BT promo people taking note.pngNot so Nigel Pearce, Liberal Democrat councillor for Bude South, who said in Tuesday's debate: "The problem with this bid is there's too much marketing."

"There's very little information on the finance," he said.

"And also about the operation, how its going to work, the nuts and bolts. We do need to avoid some of the flannel-speak."

The choice, however, was clear. It was the difference between the soothing noises made by BT's army-sized sales and marketing department and the infamous Barnet Graph of Doom that claims to show how council budgets will be squeezed so severely by 2030 that they will need to flog off their services. The logic is peccable.

BT's marketing conjured a vision of Cornwall as a high-tech hub, networked not just across the Country but the Commonwealth. What it actually means is Cornwall will be the site of a medical call-centre. The attraction for BT is Cornwall's unusually large population of dependants.

Demographics

Cornwall has fewer youngsters than the UK average, and more retirees, who's incomes are less then average, and half of whom are dependant on care. This is a unique asset in the world of telehealth and telecare, where services are automated, commoditized and delivered over BT phone and network cables.

The idea is that BT Cornwall becomes to the infirm what the City of London is to the rich: an international hub for the incapable and insensible. In years to come, it will employ a small army of joy-stick operators to direct drone mechanoids in the wiping of back-sides half way across the world.

BT's brochure proposed that Cornwall's uniquely dependent population would be a valuable testbed for its telehealth technologies. It proposed setting up an "R&D centre" in Cornwall to "develop new ways of delivering telehealth services".

BT Telehealth showroom - pulse_pic.jpgThis would employ five people primarily concerned with identifying innovative local firms who could be subsumed into BT Health, to give it a competitive edge with rival telehealth centres one presumes will be springing up in Bangladesh and Bolivia.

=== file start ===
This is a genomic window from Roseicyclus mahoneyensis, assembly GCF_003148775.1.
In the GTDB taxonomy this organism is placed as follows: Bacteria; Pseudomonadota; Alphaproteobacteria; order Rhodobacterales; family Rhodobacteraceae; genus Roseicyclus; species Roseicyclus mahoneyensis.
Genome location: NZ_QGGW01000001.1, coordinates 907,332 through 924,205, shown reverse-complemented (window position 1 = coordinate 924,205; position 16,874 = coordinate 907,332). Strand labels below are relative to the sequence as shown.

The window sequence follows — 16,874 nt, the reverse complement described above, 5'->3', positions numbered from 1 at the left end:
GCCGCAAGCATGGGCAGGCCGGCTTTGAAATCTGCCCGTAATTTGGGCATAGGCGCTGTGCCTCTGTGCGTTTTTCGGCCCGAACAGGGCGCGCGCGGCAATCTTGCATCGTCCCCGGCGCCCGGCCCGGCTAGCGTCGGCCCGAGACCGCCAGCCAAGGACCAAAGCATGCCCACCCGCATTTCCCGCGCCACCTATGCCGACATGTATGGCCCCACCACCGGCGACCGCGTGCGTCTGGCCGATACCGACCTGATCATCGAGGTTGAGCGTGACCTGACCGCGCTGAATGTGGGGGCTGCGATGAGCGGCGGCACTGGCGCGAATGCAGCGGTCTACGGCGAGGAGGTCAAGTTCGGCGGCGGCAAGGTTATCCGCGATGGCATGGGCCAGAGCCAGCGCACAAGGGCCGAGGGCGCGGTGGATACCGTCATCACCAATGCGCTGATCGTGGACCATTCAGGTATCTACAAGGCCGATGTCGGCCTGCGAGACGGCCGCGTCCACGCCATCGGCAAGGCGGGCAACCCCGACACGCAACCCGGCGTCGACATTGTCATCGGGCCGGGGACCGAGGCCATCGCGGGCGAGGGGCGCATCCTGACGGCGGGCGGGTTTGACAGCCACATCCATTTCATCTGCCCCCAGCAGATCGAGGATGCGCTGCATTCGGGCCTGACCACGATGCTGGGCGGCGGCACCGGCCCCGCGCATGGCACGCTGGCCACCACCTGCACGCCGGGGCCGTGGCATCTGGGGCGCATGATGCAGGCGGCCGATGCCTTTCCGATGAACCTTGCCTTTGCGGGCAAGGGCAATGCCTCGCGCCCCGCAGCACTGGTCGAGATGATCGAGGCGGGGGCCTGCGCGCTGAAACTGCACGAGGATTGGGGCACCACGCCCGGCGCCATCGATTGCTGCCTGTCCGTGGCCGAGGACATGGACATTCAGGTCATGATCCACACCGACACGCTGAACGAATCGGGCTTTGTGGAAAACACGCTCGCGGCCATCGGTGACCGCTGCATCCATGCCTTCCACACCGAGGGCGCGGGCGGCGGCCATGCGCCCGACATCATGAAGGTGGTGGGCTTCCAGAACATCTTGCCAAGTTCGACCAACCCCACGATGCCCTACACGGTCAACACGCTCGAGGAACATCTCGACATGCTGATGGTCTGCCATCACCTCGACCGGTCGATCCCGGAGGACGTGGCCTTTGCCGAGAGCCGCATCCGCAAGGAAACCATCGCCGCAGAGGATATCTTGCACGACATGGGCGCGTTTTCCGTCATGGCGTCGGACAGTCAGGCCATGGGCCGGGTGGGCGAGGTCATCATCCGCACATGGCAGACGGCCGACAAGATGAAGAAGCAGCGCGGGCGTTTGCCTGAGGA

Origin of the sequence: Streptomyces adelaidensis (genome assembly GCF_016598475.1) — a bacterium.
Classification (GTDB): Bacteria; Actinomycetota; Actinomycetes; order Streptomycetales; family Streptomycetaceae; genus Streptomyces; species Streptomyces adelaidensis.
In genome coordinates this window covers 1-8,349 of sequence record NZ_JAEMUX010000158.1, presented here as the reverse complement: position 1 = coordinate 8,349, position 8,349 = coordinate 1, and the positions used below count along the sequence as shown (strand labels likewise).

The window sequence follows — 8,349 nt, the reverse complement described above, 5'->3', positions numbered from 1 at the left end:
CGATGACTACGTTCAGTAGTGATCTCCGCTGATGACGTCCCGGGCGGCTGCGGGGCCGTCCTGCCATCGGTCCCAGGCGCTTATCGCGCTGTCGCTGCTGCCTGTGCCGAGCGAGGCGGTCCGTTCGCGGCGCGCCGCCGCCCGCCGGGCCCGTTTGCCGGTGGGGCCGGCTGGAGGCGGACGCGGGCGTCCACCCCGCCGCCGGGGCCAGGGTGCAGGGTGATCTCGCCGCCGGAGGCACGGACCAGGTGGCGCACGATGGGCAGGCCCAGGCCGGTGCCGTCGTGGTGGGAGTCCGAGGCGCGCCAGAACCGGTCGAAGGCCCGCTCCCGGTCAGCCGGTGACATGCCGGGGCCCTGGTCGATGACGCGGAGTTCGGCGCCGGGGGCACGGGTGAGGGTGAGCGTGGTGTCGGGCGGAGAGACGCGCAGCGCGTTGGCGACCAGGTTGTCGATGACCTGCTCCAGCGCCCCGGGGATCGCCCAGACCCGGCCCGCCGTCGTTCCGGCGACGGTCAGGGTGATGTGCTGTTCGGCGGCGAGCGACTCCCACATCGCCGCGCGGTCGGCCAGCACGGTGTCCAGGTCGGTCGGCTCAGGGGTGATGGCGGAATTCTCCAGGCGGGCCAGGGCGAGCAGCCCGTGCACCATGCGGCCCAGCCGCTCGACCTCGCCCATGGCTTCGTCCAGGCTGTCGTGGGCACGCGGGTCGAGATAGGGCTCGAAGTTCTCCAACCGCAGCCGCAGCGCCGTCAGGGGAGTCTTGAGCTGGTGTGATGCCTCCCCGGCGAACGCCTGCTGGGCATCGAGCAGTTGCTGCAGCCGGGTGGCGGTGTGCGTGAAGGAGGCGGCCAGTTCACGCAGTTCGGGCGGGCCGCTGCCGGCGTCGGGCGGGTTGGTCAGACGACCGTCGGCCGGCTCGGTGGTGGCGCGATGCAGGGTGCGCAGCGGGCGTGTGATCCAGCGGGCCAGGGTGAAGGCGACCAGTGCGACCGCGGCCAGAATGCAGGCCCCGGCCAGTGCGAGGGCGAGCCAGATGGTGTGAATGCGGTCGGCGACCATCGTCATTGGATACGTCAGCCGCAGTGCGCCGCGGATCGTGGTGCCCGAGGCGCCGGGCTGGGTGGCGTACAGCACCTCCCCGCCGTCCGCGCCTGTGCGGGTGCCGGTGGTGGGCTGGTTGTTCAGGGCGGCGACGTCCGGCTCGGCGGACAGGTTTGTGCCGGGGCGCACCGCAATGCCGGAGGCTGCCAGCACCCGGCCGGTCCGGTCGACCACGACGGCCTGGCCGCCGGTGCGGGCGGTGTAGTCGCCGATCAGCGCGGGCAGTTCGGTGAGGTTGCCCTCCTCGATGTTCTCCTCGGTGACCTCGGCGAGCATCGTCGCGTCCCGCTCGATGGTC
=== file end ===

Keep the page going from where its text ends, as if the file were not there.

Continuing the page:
They would report to BT's real R&D centre in Martlesham, Suffolk, which employs not five but three and a half thousand people. BT recently opened a Telehealth showroom there.

For BT, the race is on for Telehealth in the UK. NHS and Social Services are abuzz with the idea. Housing Associations have a head start.

BT lost a bid to run telecare in Northern Ireland last year to a consortium led by Tunstall Health Care, the market leader, that operates a Centre of Incontinence or whatever you call it in Doncaster, South Yorkshire. It makes about £200m-a-year from 2.5m dependants in over 30 countries. It is a leader in the supply of alarm pendants for old people who take a fall.

Pressure

BT is counting on Cornwall to help it win tenders in a national government programme called 3millionlives, which aims to get 3m patients and dependants tended remotely across the NHS by 2018.

The Department of Health reckons £70bn of the UK health budget goes on care of people with long term conditions, the target market for telehealth and telecare. That's 15m people. 3millionlives will therefore turn the tap on a £23bn market, or whatever part of it can be administered remotely.

Things start moving next month. Formal tenders start in "early 2013". This may explain why BT gave Cornwall councillors an ultimatum this week: it would keep its offer on the table only until March.

Fiona Ferguson - Cornwall Council Councillor for Truro Trehaverne - Cabinet Portfolio Holder for Corporate Resources - bigpic.jpgFiona Ferguson, a member of the Cornwall Council Cabinet that backed the plan, passed the ultimatum on to councillors on Tuesday. She neglected to mention BT's own spring deadline.

But she did insist the council acted urgently. And she painted a desperate picture of the Cornish health system: "There are very serious challenges in adult social care and health," she said.

"There was a lot in the proposed contract about that. I recently spent 24 hours in Treliske [Hospital] with my father who had a fall. And there was trolley after trolley of people in exactly the same situation."

Tragically, at that very moment Carolyn Rule, Ferguson's Cabinet colleague responsible for Health and Wellbeing, was lying, collapsed outside the council chamber door.

Council leader Jim Currie interrupted proceedings to report that Rule had apparently fainted, but it was feared her situation might be much worse.

They just didn't know. Twenty minutes had passed since she left the chamber and collapsed outside its door. She was a very unhealthy colour and could still not sit up. It would be another five minutes before an ambulance arrived.

Fear

Thankfully, Rule got a clean bill of health at the hospital. She had a check-up and was released later that day. But it was a worrying reminder of the sort of pressures felt by the health service in a rural county like Cornwall, where people were often far from help.